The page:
The next public hearing on a proposed bill to prohibit vaccine discrimination in Alaska is set for March 1 in the Alaska State Senate.
The first hearing on Feb. 8 received overwhelming support from those who called in to testify before the Senate State Affairs Committee. Introduced by Sen. Lora Reinbold (R-Eagle River), Senate Bill 156 affirms that Alaskans have a fundamental right to decline Covid shots without having to endure various forms of discrimination.
If passed, the bill would explicitly prohibit state agencies or political subdivisions from adopting any policy that “requires an individual to be vaccinated against COVID-19 in order for the individual to exercise a right or receive a benefit that is available to the public.”
Additionally, the bill bans the state from requiring Alaskans to produce documentation of a Covid injection or to produce a Covid immunity passport in order to travel within the state.
ALASKA WATCHMAN DIRECT TO YOUR INBOX
The bill also bans individuals or governmental entities from denying employment, public accommodations or any local or state services, goods, facilities, advantages, privileges, licensing, educational opportunities, health care access, or employment opportunities based on the individual’s COVID-19 vaccination status.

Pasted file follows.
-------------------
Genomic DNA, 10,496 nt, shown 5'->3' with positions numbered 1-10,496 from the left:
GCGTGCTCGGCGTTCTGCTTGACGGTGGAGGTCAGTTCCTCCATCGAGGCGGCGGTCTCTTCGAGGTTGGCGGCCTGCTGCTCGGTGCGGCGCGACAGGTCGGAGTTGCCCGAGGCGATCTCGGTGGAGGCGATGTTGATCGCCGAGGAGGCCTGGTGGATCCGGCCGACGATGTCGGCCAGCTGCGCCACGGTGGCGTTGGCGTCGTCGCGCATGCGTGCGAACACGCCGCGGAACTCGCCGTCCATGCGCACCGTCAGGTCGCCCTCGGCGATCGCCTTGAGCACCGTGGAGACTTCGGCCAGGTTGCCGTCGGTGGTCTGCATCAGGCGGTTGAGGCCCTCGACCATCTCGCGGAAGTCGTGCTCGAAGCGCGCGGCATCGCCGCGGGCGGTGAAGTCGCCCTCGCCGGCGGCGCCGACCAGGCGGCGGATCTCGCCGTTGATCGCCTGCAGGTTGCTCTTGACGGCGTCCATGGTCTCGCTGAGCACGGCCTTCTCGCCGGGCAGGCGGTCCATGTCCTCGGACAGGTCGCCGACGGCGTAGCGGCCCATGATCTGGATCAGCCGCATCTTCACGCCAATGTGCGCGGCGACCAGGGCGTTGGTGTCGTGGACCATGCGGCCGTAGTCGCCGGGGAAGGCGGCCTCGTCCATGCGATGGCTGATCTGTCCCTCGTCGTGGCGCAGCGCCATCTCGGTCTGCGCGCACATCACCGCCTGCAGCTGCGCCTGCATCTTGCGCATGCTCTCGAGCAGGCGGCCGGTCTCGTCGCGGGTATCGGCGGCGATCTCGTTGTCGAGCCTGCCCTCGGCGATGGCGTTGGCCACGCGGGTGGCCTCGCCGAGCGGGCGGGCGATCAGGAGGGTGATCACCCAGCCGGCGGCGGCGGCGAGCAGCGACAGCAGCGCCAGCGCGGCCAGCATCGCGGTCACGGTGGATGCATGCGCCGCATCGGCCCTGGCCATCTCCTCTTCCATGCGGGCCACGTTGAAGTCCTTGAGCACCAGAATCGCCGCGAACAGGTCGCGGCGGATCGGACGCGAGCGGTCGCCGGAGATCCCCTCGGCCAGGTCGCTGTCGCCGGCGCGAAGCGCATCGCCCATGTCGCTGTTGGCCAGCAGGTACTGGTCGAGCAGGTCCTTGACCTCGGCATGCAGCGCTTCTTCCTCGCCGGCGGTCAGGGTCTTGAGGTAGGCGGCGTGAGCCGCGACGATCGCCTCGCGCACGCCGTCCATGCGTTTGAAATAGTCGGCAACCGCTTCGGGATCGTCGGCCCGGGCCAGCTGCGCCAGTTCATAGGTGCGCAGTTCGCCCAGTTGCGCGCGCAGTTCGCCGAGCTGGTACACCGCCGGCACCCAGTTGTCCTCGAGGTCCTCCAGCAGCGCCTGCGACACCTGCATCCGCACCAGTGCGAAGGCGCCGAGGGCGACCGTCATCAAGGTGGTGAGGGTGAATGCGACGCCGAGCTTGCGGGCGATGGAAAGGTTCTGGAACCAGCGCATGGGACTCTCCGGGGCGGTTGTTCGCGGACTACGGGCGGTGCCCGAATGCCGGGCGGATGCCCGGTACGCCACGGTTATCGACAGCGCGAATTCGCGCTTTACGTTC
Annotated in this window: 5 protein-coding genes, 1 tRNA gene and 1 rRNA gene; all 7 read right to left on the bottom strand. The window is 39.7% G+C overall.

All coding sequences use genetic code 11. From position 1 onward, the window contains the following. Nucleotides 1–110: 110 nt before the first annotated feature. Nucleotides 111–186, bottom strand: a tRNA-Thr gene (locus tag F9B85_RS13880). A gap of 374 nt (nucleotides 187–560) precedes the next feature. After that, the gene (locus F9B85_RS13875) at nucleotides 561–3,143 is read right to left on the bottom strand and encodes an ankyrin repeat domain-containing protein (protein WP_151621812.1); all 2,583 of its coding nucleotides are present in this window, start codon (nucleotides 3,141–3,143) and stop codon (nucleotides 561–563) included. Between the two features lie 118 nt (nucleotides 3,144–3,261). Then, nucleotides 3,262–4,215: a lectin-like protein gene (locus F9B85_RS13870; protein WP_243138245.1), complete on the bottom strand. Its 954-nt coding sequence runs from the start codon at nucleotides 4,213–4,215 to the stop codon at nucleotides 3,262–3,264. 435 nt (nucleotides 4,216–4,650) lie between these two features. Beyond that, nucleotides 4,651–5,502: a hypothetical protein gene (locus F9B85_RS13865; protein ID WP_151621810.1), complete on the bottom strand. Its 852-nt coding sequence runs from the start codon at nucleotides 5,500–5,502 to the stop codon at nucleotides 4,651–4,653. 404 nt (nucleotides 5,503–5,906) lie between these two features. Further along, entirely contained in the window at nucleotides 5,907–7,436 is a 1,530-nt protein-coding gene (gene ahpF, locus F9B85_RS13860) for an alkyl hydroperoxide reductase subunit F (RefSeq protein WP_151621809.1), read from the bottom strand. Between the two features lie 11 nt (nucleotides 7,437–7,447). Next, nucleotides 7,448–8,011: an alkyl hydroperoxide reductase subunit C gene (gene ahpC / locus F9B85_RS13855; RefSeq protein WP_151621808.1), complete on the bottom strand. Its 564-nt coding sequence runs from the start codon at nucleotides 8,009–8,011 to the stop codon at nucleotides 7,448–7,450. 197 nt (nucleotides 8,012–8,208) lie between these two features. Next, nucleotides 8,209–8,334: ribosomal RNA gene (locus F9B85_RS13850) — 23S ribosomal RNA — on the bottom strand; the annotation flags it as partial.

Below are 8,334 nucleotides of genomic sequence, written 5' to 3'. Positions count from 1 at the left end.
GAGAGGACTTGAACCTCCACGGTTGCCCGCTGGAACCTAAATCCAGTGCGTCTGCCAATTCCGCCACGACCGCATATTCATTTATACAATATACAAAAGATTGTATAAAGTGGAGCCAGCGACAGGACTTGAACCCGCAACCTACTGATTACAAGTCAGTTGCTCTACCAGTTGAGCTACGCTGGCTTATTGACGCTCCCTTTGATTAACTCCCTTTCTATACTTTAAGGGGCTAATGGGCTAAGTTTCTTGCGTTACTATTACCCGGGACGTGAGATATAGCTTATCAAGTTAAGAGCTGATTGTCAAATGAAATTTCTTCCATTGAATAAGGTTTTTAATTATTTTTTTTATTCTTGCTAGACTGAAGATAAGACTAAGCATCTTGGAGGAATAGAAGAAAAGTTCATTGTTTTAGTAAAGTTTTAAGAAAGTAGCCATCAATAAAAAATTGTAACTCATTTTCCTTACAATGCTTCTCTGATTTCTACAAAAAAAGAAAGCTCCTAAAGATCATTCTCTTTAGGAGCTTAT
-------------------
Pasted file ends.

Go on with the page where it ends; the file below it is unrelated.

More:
Finally, the bill affirms that individuals may object to Covid shots based on religious, medical or other grounds, and parents can object to Covid jabs for their children based on the same criteria. Those who object on the basis of their faith would not be required to provide further justification or proof that their beliefs were indeed sufficiently authentic.
The bill is now in the Senate Health and Social Services Committee, chaired by Sen. David Wilson, where a public hearing is set for 1:30 p.m. on March 1.
— Click here to contact members of the Senate Health & Social Services Committee.
— To call in and testify on March 1, contact your local Legislative Information Office for more information, or call 907-465-4648.